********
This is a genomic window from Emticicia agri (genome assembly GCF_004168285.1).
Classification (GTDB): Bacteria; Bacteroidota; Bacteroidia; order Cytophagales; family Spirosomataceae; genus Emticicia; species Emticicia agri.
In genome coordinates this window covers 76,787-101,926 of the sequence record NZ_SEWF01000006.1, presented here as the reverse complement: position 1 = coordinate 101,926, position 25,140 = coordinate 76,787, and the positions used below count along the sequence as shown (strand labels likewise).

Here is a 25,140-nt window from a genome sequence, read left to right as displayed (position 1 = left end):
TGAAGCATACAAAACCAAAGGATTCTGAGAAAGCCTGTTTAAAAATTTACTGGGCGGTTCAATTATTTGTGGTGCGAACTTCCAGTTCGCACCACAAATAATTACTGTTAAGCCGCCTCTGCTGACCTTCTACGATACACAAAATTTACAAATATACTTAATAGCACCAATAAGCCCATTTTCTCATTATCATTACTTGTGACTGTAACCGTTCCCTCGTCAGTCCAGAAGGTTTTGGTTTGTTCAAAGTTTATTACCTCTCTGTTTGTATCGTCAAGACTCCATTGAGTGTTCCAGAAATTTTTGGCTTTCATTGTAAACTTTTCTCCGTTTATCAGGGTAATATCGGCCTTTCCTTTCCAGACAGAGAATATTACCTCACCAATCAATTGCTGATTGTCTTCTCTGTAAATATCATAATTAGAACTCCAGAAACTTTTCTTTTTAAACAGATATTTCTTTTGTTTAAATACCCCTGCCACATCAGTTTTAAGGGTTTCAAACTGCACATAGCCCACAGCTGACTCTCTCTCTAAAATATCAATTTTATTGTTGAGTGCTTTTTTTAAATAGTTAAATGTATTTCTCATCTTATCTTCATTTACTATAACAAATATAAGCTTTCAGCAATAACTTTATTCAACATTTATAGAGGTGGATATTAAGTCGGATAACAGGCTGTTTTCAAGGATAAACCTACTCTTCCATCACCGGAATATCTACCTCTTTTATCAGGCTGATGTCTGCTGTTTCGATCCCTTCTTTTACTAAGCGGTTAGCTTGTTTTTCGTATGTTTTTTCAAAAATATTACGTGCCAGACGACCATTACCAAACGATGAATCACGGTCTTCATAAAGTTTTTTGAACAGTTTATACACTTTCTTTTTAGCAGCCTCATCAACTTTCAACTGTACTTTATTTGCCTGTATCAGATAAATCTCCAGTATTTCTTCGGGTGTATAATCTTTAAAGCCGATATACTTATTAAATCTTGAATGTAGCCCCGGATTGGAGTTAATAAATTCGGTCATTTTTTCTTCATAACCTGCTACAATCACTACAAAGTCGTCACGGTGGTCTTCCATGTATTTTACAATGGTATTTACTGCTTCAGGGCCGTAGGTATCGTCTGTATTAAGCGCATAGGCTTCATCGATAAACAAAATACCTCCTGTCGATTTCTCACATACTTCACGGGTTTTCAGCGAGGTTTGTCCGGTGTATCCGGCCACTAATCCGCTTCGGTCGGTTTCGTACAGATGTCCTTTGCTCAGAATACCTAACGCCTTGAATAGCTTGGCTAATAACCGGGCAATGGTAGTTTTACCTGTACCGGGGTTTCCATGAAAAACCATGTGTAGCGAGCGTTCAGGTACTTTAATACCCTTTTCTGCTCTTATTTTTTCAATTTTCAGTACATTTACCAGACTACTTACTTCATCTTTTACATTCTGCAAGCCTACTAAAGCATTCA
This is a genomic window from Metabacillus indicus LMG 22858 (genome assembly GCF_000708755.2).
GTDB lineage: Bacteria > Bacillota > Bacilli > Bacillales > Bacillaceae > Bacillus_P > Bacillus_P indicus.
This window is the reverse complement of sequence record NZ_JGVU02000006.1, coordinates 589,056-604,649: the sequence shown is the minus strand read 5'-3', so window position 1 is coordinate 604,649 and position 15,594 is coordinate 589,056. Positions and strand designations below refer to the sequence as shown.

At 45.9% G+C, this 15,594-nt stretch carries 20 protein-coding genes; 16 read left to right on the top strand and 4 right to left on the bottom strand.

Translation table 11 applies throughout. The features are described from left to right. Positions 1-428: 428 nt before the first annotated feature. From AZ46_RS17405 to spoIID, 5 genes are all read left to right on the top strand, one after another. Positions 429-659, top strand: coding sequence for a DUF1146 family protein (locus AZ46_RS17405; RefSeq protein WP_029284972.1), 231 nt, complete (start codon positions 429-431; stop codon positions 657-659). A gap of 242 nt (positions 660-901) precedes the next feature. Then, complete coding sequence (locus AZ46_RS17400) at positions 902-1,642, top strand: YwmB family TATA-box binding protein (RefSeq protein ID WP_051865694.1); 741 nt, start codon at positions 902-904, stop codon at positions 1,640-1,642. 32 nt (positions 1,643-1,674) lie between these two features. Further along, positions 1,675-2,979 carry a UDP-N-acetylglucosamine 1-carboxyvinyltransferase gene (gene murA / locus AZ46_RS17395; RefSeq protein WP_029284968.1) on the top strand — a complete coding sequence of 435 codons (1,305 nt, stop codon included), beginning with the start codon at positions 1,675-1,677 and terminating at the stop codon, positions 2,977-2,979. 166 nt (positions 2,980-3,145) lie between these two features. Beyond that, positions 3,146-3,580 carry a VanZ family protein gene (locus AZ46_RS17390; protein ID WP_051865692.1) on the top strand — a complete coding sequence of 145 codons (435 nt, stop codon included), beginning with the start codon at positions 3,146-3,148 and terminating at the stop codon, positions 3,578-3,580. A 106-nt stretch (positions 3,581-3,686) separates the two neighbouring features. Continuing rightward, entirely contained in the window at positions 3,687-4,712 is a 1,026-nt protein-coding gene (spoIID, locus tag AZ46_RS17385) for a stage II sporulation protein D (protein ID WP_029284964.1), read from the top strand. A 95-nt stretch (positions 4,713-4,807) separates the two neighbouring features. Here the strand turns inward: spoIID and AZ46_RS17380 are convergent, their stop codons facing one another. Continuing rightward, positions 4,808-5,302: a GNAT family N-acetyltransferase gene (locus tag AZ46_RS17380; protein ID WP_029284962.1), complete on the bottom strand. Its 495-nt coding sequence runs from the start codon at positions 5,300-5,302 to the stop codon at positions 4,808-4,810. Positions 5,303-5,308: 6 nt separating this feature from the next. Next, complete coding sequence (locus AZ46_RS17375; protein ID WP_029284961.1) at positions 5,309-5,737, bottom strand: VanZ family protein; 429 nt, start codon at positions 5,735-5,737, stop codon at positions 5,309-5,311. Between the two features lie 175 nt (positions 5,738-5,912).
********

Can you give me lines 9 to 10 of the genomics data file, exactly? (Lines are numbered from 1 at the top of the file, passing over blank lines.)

At 45.9% G+C, this 15,594-nt stretch carries 20 protein-coding genes; 16 read left to right on the top strand and 4 right to left on the bottom strand.

Translation table 11 applies throughout. The features are described from left to right. Positions 1-428: 428 nt before the first annotated feature. From AZ46_RS17405 to spoIID, 5 genes are all read left to right on the top strand, one after another. Positions 429-659, top strand: coding sequence for a DUF1146 family protein (locus AZ46_RS17405; RefSeq protein WP_029284972.1), 231 nt, complete (start codon positions 429-431; stop codon positions 657-659). A gap of 242 nt (positions 660-901) precedes the next feature. Then, complete coding sequence (locus AZ46_RS17400) at positions 902-1,642, top strand: YwmB family TATA-box binding protein (RefSeq protein ID WP_051865694.1); 741 nt, start codon at positions 902-904, stop codon at positions 1,640-1,642. 32 nt (positions 1,643-1,674) lie between these two features. Further along, positions 1,675-2,979 carry a UDP-N-acetylglucosamine 1-carboxyvinyltransferase gene (gene murA / locus AZ46_RS17395; RefSeq protein WP_029284968.1) on the top strand — a complete coding sequence of 435 codons (1,305 nt, stop codon included), beginning with the start codon at positions 1,675-1,677 and terminating at the stop codon, positions 2,977-2,979. 166 nt (positions 2,980-3,145) lie between these two features. Beyond that, positions 3,146-3,580 carry a VanZ family protein gene (locus AZ46_RS17390; protein ID WP_051865692.1) on the top strand — a complete coding sequence of 145 codons (435 nt, stop codon included), beginning with the start codon at positions 3,146-3,148 and terminating at the stop codon, positions 3,578-3,580. A 106-nt stretch (positions 3,581-3,686) separates the two neighbouring features. Continuing rightward, entirely contained in the window at positions 3,687-4,712 is a 1,026-nt protein-coding gene (spoIID, locus tag AZ46_RS17385) for a stage II sporulation protein D (protein ID WP_029284964.1), read from the top strand. A 95-nt stretch (positions 4,713-4,807) separates the two neighbouring features. Here the strand turns inward: spoIID and AZ46_RS17380 are convergent, their stop codons facing one another. Continuing rightward, positions 4,808-5,302: a GNAT family N-acetyltransferase gene (locus tag AZ46_RS17380; protein ID WP_029284962.1), complete on the bottom strand. Its 495-nt coding sequence runs from the start codon at positions 5,300-5,302 to the stop codon at positions 4,808-4,810. Positions 5,303-5,308: 6 nt separating this feature from the next. Next, complete coding sequence (locus AZ46_RS17375; protein ID WP_029284961.1) at positions 5,309-5,737, bottom strand: VanZ family protein; 429 nt, start codon at positions 5,735-5,737, stop codon at positions 5,309-5,311. Between the two features lie 175 nt (positions 5,738-5,912).